Clarinettist Doug Wieselman is one of those adaptable players that can alternate between New York’s music scenes effortlessly, straddling involvement with artsy bandleaders like Laurie Anderson and Yoko Ono, the left-of-mainstream pop of Martha Wainwright or the freedom of the city’s jazz firmament. From Water is a solo album consisting of several Doug Wieselmans in the form of a many-layered suite of eleven pieces whose melodies were inspired by water, beaches, rivers and hot springs.
Each piece here is led by a fluid, evocative melody operating somewhere on a continuum stretching between classical minimalism, delicate ambience and the most lyrical phrasings of jazz. Those melodies have a lightness of touch yet also a largesse and grandeur befitting of pieces often inspired by the vastness of oceans. It would have been all too easy for Wieselman to leave From Water precisely there, and it would have been compelling enough as an album were he to have done that. Instead, his approach was to add loops, layers, discordancy, drones, and, on ‘Tennessee Valley’, a whole-instrument technique involving vocalising rhythmic sounds through the reed. He also adopted a technique of playing predominantly deployed in Turkish folk music, giving pieces like ‘Gloria Fleur Madre’ an exotic mystique, like detritus arriving on the shores of the Hudson from the cargo of a sunken vessel running the historic trade routes of the Middle East.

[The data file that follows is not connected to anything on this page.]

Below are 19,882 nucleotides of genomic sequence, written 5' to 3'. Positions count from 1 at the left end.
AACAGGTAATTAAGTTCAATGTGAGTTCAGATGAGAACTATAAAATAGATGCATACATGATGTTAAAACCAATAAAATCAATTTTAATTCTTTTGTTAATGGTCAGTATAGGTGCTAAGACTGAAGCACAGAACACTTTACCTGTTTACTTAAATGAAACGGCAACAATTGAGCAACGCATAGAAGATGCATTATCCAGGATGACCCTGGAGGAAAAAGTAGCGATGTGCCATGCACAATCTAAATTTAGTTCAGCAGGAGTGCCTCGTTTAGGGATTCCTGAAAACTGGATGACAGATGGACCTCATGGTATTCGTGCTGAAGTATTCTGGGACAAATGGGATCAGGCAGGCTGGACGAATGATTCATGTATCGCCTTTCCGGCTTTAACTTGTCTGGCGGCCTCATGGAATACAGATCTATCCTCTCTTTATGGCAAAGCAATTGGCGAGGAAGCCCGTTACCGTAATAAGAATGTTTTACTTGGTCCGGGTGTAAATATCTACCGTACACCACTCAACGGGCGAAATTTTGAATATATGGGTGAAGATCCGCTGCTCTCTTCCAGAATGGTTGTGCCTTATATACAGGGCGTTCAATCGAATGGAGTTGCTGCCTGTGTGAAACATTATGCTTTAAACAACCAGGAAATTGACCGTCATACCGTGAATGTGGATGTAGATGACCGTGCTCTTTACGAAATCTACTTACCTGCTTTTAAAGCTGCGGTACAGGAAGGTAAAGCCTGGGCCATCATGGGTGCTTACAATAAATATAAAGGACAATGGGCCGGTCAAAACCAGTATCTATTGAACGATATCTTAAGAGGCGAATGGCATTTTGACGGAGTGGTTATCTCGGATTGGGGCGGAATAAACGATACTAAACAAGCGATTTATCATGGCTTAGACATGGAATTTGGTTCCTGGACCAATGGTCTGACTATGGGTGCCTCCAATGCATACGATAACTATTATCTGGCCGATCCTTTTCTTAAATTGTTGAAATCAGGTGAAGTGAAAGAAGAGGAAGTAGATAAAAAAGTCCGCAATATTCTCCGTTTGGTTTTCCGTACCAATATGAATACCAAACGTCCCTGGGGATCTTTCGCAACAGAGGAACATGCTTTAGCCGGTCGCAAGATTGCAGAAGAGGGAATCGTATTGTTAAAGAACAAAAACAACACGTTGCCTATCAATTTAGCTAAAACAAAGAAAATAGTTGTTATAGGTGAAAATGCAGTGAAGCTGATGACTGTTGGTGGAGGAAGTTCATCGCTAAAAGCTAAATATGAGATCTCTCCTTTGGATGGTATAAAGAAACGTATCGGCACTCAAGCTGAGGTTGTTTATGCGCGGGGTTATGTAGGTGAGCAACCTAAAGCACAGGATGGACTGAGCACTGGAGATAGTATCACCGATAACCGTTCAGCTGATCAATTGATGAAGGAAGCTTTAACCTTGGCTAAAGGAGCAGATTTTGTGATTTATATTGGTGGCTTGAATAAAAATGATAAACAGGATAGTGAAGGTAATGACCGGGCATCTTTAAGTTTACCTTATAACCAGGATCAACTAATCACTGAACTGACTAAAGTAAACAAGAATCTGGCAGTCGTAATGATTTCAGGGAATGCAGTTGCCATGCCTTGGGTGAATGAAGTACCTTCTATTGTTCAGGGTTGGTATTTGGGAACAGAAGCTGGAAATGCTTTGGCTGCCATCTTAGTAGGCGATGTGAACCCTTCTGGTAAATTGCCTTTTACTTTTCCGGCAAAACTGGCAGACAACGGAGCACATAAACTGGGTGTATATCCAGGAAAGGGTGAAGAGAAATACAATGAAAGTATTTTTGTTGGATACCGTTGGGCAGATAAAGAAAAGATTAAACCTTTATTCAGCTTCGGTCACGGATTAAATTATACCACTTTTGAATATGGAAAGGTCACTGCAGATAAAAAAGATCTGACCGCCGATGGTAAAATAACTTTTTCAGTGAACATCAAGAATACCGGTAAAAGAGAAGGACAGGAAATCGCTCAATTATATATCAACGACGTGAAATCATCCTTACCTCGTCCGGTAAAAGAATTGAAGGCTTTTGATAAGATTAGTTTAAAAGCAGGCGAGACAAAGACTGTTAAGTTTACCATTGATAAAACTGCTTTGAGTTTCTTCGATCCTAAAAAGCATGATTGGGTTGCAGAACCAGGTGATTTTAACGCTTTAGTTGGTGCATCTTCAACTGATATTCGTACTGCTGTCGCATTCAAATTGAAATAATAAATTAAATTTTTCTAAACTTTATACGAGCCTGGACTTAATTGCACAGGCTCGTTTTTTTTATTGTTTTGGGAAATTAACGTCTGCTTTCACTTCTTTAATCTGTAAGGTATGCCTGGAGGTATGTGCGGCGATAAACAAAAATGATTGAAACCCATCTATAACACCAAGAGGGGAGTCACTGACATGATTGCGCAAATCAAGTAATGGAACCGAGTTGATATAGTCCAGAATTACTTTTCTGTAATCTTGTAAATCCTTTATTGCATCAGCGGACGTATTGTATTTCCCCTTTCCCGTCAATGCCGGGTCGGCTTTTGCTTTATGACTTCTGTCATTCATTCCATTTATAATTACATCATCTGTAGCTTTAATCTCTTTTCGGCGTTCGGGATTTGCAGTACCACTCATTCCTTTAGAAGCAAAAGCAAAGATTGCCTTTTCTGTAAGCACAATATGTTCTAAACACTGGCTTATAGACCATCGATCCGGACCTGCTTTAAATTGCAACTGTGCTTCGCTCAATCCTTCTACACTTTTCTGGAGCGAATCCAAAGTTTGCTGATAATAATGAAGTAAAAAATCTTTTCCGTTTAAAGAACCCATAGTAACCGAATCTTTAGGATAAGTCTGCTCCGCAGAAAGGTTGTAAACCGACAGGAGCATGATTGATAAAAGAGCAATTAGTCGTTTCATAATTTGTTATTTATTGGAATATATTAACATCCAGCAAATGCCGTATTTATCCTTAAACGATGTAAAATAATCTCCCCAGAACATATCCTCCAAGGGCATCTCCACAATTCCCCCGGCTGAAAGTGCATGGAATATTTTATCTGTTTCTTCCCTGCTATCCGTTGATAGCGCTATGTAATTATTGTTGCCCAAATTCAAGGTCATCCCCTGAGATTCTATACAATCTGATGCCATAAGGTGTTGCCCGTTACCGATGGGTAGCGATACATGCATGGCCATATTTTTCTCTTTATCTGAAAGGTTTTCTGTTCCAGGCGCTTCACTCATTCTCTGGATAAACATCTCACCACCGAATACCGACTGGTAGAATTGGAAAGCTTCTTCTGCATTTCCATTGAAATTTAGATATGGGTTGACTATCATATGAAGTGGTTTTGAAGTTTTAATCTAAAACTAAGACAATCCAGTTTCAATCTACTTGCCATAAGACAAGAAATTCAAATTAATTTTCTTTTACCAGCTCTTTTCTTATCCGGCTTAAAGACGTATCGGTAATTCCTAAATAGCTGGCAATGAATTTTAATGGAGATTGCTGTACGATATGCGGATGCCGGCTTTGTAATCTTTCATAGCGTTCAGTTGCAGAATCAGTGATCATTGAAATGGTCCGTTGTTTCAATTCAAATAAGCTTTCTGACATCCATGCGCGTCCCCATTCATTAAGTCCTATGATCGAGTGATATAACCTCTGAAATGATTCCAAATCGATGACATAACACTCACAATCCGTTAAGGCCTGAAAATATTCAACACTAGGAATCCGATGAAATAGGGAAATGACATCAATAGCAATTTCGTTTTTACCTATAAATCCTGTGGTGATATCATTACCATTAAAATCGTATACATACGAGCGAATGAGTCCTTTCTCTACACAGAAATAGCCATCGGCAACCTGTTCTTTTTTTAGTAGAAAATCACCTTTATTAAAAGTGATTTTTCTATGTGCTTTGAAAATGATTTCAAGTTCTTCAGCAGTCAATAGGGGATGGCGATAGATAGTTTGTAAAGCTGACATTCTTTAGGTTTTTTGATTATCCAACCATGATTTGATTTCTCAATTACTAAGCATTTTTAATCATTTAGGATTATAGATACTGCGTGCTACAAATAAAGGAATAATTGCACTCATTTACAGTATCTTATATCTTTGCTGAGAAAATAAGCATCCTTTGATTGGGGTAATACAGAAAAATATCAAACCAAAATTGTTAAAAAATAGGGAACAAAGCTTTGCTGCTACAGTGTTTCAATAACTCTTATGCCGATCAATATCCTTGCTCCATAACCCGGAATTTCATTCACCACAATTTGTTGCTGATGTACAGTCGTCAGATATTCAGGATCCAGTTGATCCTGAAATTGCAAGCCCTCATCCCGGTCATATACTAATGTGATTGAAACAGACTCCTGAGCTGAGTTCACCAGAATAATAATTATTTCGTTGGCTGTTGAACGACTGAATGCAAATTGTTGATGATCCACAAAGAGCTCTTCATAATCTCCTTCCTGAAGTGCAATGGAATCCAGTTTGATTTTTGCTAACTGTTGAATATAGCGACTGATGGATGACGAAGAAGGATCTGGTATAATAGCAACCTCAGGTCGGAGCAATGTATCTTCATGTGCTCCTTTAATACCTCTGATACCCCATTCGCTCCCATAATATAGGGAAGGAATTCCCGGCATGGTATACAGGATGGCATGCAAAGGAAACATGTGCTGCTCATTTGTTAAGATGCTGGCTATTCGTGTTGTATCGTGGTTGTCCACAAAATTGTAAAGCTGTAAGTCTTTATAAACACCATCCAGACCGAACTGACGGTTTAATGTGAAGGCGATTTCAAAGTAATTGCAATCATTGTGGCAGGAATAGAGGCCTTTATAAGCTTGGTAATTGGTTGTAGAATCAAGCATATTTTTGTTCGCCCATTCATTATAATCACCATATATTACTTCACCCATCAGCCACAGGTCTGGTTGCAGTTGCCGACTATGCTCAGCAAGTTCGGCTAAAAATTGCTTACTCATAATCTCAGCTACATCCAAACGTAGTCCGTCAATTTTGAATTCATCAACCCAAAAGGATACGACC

The trippy phased effects on the standout ‘Moonhaw’ lend that piece a volatility and turbulence, reminiscent of standing on a beach during a storm, while the plaintive, relatively unadorned ruminations of ‘Salmon’ contain a gentle, laconic playfulness that ultimately concludes with rippling passages of echoing upper register note clusters.
One of the most haunting moments here is a stunning, muted version of John Lennon’s ‘Julia’, its instantly-recognisable lyricism offset by the subtlest of background processing to create a moment of calm, yet pensive, tranquility.
From Water by Doug Wieselman is released October 25 2019 by Figureight Records.
Words: Mat Smith
(c) 2019 Further.